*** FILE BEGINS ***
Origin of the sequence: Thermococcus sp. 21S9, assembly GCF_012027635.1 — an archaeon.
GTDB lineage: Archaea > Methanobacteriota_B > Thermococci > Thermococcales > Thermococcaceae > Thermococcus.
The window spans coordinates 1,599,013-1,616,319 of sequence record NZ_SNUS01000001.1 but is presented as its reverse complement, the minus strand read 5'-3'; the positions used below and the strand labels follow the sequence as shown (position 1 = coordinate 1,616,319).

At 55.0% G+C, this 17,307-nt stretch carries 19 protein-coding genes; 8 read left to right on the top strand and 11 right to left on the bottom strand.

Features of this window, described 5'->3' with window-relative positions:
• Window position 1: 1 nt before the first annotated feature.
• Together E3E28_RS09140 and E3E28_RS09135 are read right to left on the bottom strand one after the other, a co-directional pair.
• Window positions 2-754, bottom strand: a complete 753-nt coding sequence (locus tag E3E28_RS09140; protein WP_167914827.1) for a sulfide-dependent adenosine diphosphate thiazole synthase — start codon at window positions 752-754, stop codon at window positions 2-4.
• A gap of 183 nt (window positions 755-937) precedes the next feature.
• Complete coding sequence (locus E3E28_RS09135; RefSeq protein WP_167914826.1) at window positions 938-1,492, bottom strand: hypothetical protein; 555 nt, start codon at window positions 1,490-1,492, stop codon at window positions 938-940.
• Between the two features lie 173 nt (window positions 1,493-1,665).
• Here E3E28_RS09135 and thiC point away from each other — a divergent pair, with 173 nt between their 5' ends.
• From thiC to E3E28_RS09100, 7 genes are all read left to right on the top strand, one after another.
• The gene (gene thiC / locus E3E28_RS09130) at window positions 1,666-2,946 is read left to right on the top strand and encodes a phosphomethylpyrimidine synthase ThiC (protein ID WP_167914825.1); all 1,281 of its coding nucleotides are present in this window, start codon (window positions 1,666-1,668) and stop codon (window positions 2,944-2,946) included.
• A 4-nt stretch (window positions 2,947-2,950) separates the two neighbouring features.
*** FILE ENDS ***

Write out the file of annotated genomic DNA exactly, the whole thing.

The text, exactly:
Origin of the sequence: Thermococcus sp. 21S9, assembly GCF_012027635.1 — an archaeon.
GTDB lineage: Archaea > Methanobacteriota_B > Thermococci > Thermococcales > Thermococcaceae > Thermococcus.
The window spans coordinates 1,599,013-1,616,319 of sequence record NZ_SNUS01000001.1 but is presented as its reverse complement, the minus strand read 5'-3'; the positions used below and the strand labels follow the sequence as shown (position 1 = coordinate 1,616,319).

At 55.0% G+C, this 17,307-nt stretch carries 19 protein-coding genes; 8 read left to right on the top strand and 11 right to left on the bottom strand.

Features of this window, described 5'->3' with window-relative positions:
• Window position 1: 1 nt before the first annotated feature.
• Together E3E28_RS09140 and E3E28_RS09135 are read right to left on the bottom strand one after the other, a co-directional pair.
• Window positions 2-754, bottom strand: a complete 753-nt coding sequence (locus tag E3E28_RS09140; protein WP_167914827.1) for a sulfide-dependent adenosine diphosphate thiazole synthase — start codon at window positions 752-754, stop codon at window positions 2-4.
• A gap of 183 nt (window positions 755-937) precedes the next feature.
• Complete coding sequence (locus E3E28_RS09135; RefSeq protein WP_167914826.1) at window positions 938-1,492, bottom strand: hypothetical protein; 555 nt, start codon at window positions 1,490-1,492, stop codon at window positions 938-940.
• Between the two features lie 173 nt (window positions 1,493-1,665).
• Here E3E28_RS09135 and thiC point away from each other — a divergent pair, with 173 nt between their 5' ends.
• From thiC to E3E28_RS09100, 7 genes are all read left to right on the top strand, one after another.
• The gene (gene thiC / locus E3E28_RS09130) at window positions 1,666-2,946 is read left to right on the top strand and encodes a phosphomethylpyrimidine synthase ThiC (protein ID WP_167914825.1); all 1,281 of its coding nucleotides are present in this window, start codon (window positions 1,666-1,668) and stop codon (window positions 2,944-2,946) included.
• A 4-nt stretch (window positions 2,947-2,950) separates the two neighbouring features.